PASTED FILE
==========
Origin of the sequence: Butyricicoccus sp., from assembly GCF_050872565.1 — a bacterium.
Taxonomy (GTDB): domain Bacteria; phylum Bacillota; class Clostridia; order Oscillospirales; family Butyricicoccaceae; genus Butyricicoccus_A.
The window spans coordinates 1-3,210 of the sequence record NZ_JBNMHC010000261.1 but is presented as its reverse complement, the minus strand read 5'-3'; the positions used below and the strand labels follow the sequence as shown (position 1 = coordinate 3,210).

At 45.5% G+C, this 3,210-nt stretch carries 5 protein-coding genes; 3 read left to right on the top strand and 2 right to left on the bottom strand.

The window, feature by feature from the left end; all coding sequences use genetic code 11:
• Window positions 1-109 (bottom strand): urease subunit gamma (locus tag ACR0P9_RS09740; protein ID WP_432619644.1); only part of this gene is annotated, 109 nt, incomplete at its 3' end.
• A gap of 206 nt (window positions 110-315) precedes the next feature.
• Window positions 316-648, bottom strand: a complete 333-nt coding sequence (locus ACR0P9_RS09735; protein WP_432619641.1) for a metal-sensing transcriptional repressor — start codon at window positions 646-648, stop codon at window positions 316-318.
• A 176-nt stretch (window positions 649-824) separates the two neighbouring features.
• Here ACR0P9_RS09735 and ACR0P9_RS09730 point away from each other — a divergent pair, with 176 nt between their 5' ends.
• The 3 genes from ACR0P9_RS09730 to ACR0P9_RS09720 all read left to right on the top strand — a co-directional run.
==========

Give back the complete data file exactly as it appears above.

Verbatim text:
Origin of the sequence: Butyricicoccus sp., from assembly GCF_050872565.1 — a bacterium.
Taxonomy (GTDB): domain Bacteria; phylum Bacillota; class Clostridia; order Oscillospirales; family Butyricicoccaceae; genus Butyricicoccus_A.
The window spans coordinates 1-3,210 of the sequence record NZ_JBNMHC010000261.1 but is presented as its reverse complement, the minus strand read 5'-3'; the positions used below and the strand labels follow the sequence as shown (position 1 = coordinate 3,210).

At 45.5% G+C, this 3,210-nt stretch carries 5 protein-coding genes; 3 read left to right on the top strand and 2 right to left on the bottom strand.

The window, feature by feature from the left end; all coding sequences use genetic code 11:
• Window positions 1-109 (bottom strand): urease subunit gamma (locus tag ACR0P9_RS09740; protein ID WP_432619644.1); only part of this gene is annotated, 109 nt, incomplete at its 3' end.
• A gap of 206 nt (window positions 110-315) precedes the next feature.
• Window positions 316-648, bottom strand: a complete 333-nt coding sequence (locus ACR0P9_RS09735; protein WP_432619641.1) for a metal-sensing transcriptional repressor — start codon at window positions 646-648, stop codon at window positions 316-318.
• A 176-nt stretch (window positions 649-824) separates the two neighbouring features.
• Here ACR0P9_RS09735 and ACR0P9_RS09730 point away from each other — a divergent pair, with 176 nt between their 5' ends.
• The 3 genes from ACR0P9_RS09730 to ACR0P9_RS09720 all read left to right on the top strand — a co-directional run.